Superstar Sting wows fans at The Sage Gateshead...
It's thirty years since Sting as singer and bass player with the world's biggest band, The Police, rocked Gateshead Stadium to its foundations.
Last night, just down the road, at the Sage, a more reflective, intimate performance from the enigmatic star was equally electrifying.
The milkman's son from Wallsend, now exiled in Tuscany, was launching the European leg of his Back to Bass tour, celebrating over 25 years of a successful solo career. He's already toured the States to rave reviews.
Sting may have raised a few eyebrows over the years, what with his tantric shenanigans and carefully-publicised Third World concerns, but he remains the North East's biggest and best musical export - apart from Cheryl Cole, of course!
After an introduction by none other than Jimmy Nail, the evening kicked off with 1991's 'All This Time' which, with its strong references to the Tyne, was written for Sting's father who'd recently died.
Then it was back to days of peroxide blond hair and The Police with a bouncing 'Everything Little Thing She Does Is Magic'.
Then thick and fast came the smooth complexity of 'Seven Days', the 80s punk of 'Demolition Man', and the country-tinged bitter-sweetness of 'I'm So Happy I Can't Stop Crying'.
Sting has always surrounded himself with great musicians, not least in the drumming department.
American session giant Vinnie Colaiuta is one of the best drummers on the planet, and last night he had no trouble nailing the hyperactive brilliance of The Police's Stewart Copeland, as well as the more grown-up, dynamic numbers like 'Fortress Around Your Heart'.
Elsewhere, the father and son guitar team of Dominic and Rufus Miller, Northumberland lad Peter Tickell on mesmerising electric violin, and backing singer Jo Lawry, provided fantastic support to the main man, who still plays a mean bass guitar.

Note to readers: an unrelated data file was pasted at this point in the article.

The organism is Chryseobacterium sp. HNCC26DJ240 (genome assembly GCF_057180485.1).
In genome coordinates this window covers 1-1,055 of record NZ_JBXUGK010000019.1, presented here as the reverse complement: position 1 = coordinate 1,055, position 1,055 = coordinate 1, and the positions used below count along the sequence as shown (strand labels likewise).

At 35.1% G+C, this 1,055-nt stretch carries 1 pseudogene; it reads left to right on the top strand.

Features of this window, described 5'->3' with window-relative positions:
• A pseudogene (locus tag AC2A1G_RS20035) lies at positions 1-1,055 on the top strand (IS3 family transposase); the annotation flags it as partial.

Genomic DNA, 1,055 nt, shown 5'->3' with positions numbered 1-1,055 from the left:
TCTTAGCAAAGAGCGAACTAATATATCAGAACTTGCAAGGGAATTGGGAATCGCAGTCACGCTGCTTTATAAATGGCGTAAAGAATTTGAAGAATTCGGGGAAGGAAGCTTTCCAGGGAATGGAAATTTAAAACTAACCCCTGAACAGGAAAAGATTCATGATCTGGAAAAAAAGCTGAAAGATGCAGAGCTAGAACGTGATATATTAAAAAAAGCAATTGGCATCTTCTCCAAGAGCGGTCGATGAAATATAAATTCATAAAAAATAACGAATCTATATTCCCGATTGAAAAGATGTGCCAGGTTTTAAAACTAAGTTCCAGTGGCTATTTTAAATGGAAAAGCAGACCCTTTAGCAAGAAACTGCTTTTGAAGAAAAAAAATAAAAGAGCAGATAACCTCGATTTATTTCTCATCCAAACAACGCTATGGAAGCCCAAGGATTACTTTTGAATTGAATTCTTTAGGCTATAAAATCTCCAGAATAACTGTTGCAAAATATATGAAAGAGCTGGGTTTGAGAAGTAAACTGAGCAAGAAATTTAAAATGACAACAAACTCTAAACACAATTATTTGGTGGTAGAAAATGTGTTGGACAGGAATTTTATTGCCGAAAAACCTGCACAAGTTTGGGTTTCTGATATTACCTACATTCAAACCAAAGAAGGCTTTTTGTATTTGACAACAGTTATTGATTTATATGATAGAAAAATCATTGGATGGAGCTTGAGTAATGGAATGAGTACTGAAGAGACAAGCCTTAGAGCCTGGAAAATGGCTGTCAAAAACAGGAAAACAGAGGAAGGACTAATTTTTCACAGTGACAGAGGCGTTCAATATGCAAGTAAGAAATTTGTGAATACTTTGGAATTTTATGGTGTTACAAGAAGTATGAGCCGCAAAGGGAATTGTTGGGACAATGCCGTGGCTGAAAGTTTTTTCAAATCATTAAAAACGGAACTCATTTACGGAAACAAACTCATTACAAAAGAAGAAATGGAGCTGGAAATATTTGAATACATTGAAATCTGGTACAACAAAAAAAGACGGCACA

The set progressed, highlighting Sting's song-writing mastery across a range of styles, whether it be the Police rocker 'Driven To Tears', the blues-infused 'Heavy Rain No Cloud', or the gentle country feel of the classic 'Fields Of Gold'.
The singer seemed pleased to be back on home turf, revealing he'd been staying in Newcastle for the last week, and had enjoyed walking next to the Tyne with his daughter, venturing up the river as far as Elswick.
Also it must be said, Mr Gordon Sumner is in fantastic nick for a 60-year-old Geordie bloke, with a better physique than most men 20 years his junior. And more importantly, Sting can still hit every note of every song. Impressive.
And so the evening climaxed with the encores - the new-world vibe of 'Desert Rose', the inevitable 'Every Breath You Take' which featured Jimmy Nail, and the turbo-charged 'Next To You' from The Police's debut album.
Until, last but not least, probably Sting's greatest creation, 'Message In A Bottle', played on his own, with an acoustic guitar. A magic moment at The Sage from a genuine superstar.
A great night with a band of awesome musicians, and a charismatic singer-songwriter who's lost none of his powers.
Welcome home, Sting.
(c) Evening Chronicle by David Morton
Sting, The Sage, Gateshead...
After dabbling in 16th-century songs on a lute, a Police reunion, tantric sex and being insulted by Paul Weller, Sting has finally returned to the instrument that once made him one of pop's national institutions. There are almost audible sighs of relief as the Back to Bass tour sees him favour rocking four-string renditions of 'Next to You' and 'Every Little Thing She Does Is Magic' over 'And Accordinge as I Desired Ther Cam a Letter'.